Throughout the ETI Act, no reference is made to the duration of the employment. It is thus submitted that the taxpayer would qualify for the allowance in respect of the ‘actors’ that are not classified as independent contractors, meeting the other requirements of ‘employee’ and who qualifies as a qualifying employee in terms of sec 6 of the ETI Act.

It may also be quite common for these actors to work for more than one employer during a single month. It should be noted that a single employee working for more than one employer during the same time can generate the tax incentive for all the employers, just as long as the employers are not ‘associated persons’ to one another. An ‘associated person’ is defined in sec 1 of the ETI Act as follow:

 ‘... in relation to an employer—

(a) where the employer is a company, means any other company which is associated with that employer by reason of the fact that both companies are managed or controlled directly or indirectly by substantially the same persons;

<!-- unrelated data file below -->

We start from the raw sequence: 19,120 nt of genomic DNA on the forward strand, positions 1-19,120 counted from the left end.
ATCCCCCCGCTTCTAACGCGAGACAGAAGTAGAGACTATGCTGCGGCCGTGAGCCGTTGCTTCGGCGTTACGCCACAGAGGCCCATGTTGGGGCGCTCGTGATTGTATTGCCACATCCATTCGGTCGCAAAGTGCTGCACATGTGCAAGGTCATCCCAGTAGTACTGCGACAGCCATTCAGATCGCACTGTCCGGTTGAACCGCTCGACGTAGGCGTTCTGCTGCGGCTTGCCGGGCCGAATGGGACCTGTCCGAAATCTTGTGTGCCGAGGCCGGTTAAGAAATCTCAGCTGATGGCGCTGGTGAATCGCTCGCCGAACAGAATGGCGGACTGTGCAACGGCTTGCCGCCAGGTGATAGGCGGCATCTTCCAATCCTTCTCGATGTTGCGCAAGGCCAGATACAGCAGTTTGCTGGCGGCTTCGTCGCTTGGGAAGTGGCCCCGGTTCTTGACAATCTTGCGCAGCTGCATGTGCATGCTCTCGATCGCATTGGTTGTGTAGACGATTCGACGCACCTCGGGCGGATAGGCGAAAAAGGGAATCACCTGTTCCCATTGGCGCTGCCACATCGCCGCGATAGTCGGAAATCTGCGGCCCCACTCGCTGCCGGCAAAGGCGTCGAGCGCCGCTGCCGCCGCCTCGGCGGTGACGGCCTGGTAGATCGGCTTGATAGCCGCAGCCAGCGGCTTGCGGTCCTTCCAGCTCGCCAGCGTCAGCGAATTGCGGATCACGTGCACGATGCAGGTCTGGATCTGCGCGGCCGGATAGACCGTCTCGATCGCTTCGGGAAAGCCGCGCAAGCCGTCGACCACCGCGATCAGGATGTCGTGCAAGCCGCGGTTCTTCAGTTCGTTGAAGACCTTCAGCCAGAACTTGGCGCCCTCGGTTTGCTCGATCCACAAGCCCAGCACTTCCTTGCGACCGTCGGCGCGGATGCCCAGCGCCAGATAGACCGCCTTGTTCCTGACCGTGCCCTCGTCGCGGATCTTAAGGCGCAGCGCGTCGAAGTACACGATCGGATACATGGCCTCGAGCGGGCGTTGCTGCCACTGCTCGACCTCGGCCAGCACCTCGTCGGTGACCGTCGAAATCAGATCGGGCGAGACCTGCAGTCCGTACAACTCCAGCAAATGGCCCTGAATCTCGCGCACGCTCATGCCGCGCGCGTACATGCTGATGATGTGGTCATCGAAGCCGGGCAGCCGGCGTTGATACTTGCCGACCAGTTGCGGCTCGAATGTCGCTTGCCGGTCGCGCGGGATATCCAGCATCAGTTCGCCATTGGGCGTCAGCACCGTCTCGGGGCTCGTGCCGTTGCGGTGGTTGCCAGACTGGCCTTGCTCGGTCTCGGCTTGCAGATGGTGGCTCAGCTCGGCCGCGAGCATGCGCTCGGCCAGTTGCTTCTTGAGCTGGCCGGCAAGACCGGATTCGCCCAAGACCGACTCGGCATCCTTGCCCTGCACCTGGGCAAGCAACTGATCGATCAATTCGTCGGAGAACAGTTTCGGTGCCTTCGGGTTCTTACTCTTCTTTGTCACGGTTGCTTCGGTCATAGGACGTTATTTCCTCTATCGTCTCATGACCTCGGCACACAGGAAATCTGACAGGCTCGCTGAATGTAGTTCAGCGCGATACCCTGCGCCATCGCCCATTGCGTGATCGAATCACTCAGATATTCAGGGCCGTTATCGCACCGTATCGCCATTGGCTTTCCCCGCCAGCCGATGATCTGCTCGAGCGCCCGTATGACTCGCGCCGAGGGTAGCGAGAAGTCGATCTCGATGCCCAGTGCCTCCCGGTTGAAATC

(b) where the employer is not a company, means any company which is managed or controlled directly or indirectly by the employer or by any partnership of which the employer is a member; or

(c) where the employer is a natural person, means any relative of that employer...’

 In calculating the allowance, your client would have to take special note of sec 7(5) of the ETI Act which states the following:

‘If an employer employs a qualifying employee only for a part of a month, the amount of employment tax incentive to be received in respect of that month in respect of that qualifying employee must be an amount that bears to the total amount calculated in terms of subsection (2) or (3) the same ratio as the amount of remuneration paid by the employer in respect of that month bears to the amount of remuneration that would have been payable in respect of that month had the employer employed that employee for the entire month.’

Sec 7(5) therefore has the effect that the ETI would be equal to the following:

amount of the incentive calculated in terms of sec 7(2) or (3) x remuneration paid to the employee in the month/the total remuneration that would have been payable had the employer employed the employee for the full month.